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Staking Small Claims


Frontier -- Special Report

Staking Small Claims

How to collect from deadbeats without making a federal case of it

Steve Chatot considers himself a winner in small claims court despite having never been in front of a judge. As the credit manager for Knapp Supply Co., a wholesaler of plumbing fixtures in Muncie, Ind., Chatot walked away happy from a half-dozen collection claims in the past year. How did he do it? The cases always settle, often during a pretrial conference with a court clerk. "Going to small claims court doesn't shut down the lines of communication," he says. Far from it--there's nothing like receiving a summons in the mail to make recalcitrant customers return your phone calls. As for cost-effectiveness, Chatot estimates it has taken no more than an hour per account to recover amounts up to the jurisdictional limits of $1,500--an impressive return on investment in anybody's book.

Small claims courts have an image problem. They aren't just for folks battling over rent deposits or out-of-focus wedding photos anymore. Over the past five years, procedures in most courts have been streamlined, while the amount of potential damages has risen. As a result, these low-level venues are attractive tools for recovering bad debt. And rocket science it isn't: Most suits are initiated simply by filing a standard form in court and serving the defendant via registered mail. On the horizon is online filing, already available to small-claims litigants in Marion County, Ind., and Pima County, Ariz. In this customer-friendly court, you'll often find staff attorneys to show litigants the ropes and mediators to give them one last chance to work things out.Now, try to collect. What's it worth? Most states cap damages in small claims court at $3,000 to $5,000, says James C. Turner, executive director of HALT, a Washington-based advocacy group whose acronym stands for Help Abolish Legal Tyranny. An exception is Tennessee, where the ceiling ranges from $15,000 in Nashville to $25,000 in Memphis. (The reason, says Warner Hassell, General Sessions Court administrator for Nashville County, is simple: Keeping cases in small claims court means the state can avoid creating new district-court judgeships.)

Other rules also vary widely. Depending on the jurisdiction, you might be permitted to have an attorney present, to sue to get an injunction, or to appeal the verdict. Some states insist on mediation before a trial date, some don't. Business owners should be aware that some states require corporations to be represented by counsel, whose hefty fees might top the amount at stake. (To find your state's procedures, visit: consumer.findlaw.com/lawyers/self/small.html.)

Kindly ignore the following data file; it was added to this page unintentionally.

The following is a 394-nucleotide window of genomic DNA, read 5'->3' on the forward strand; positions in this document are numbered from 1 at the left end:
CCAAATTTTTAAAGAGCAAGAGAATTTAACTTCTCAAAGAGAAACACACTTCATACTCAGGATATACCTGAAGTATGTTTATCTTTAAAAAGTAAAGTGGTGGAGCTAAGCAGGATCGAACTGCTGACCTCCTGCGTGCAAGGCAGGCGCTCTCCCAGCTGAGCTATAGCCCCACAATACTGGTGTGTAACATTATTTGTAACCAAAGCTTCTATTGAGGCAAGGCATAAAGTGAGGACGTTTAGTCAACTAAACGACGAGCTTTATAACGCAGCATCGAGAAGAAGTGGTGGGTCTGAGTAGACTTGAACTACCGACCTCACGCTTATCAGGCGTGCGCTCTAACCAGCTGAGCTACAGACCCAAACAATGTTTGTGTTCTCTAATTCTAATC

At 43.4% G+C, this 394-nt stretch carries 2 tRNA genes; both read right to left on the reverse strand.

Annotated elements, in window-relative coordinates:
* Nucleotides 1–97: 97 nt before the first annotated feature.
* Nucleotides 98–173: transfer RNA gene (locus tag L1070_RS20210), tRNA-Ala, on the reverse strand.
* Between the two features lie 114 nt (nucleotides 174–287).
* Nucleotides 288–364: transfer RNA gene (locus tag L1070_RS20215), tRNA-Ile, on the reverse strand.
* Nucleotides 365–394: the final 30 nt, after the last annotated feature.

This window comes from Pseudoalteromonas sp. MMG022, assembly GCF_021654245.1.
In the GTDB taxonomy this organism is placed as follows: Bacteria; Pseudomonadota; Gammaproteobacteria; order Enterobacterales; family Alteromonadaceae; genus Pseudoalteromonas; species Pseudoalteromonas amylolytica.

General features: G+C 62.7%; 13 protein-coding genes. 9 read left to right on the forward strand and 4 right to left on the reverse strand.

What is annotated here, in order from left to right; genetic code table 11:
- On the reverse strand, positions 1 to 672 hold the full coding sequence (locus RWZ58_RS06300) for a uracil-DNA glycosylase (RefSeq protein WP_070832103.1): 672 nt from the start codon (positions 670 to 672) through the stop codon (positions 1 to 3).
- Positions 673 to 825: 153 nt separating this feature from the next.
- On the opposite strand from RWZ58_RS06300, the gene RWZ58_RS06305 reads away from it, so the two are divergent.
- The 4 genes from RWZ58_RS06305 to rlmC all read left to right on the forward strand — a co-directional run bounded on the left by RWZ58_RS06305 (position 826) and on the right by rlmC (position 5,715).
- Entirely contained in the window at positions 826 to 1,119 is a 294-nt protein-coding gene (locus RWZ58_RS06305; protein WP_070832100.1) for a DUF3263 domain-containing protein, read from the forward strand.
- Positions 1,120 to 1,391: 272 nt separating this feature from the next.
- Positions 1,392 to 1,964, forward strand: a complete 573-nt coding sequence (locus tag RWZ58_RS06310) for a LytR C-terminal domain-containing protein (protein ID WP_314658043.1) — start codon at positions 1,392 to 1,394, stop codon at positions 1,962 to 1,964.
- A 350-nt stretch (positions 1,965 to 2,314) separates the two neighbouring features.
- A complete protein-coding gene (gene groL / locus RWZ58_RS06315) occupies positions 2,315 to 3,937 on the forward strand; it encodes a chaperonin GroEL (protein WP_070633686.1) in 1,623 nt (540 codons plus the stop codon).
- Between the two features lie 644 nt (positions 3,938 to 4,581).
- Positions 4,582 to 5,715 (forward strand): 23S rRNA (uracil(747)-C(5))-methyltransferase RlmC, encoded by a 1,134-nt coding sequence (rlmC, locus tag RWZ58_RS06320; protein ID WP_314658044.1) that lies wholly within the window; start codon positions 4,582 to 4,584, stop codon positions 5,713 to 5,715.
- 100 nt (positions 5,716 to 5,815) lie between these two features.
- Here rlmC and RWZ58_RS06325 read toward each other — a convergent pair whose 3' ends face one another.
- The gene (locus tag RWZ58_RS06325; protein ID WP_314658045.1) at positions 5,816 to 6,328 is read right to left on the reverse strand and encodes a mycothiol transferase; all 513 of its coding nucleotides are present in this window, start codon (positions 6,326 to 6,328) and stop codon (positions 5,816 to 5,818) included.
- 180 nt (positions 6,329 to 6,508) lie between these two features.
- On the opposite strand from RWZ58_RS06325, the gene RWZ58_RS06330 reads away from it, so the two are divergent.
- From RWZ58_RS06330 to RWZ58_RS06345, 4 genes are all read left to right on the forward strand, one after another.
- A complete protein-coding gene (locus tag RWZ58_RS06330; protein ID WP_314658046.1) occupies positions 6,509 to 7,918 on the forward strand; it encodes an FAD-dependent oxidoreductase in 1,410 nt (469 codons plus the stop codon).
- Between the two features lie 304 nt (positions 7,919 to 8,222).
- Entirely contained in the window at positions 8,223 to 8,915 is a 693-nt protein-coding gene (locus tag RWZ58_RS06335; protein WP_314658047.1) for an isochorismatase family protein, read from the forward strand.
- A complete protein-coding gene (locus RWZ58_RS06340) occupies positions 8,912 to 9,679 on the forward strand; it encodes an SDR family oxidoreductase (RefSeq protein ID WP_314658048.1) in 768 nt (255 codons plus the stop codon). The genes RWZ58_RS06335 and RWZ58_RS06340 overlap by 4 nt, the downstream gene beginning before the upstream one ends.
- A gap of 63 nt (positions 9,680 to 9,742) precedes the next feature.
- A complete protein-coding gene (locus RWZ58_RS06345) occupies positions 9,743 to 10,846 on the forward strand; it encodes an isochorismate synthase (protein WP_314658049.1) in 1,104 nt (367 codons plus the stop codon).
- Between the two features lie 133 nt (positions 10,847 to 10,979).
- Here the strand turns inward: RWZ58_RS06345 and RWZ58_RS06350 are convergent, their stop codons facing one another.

Finally, don't forget that winning a judgment isn't the same as collecting on it. If you're lucky, your state allows judges to order payment directly to the court under the threat of contempt. In most places, however, you're on your own. And if a polite request fails, you'll need to launch what is essentially a second lawsuit to put a lien on your opponent's accounts or property, or to garnish wages. If you want to do it yourself, be prepared to spend lots of time learning how to locate assets and follow court procedures. This is a good deal trickier than the suit itself, so it's usually wise to use a collections specialist. While they take 30% to 50% of the return, they are more likely to recover assets and do it more quickly. Some, such as Continental Recovery Services of Simi Valley, Calif., conduct asset searches of prospective defendants before clients even file a suit. "Why throw good money after bad?" says Marketing Vice-President Phillip Terry. For a 30% cut of the amount recovered, the company will start lien proceedings, serving the defendant and filing the necessary court papers. With a successful recovery rate on judgments of 60% to 70%, it beats letting deadbeats off the hook. Staking a small claim is still better than no claim at all.

For more tips on how you can win in small claims court, click Online Extras at frontier.businessweek.comBy Stephanie B. GoldbergReturn to top


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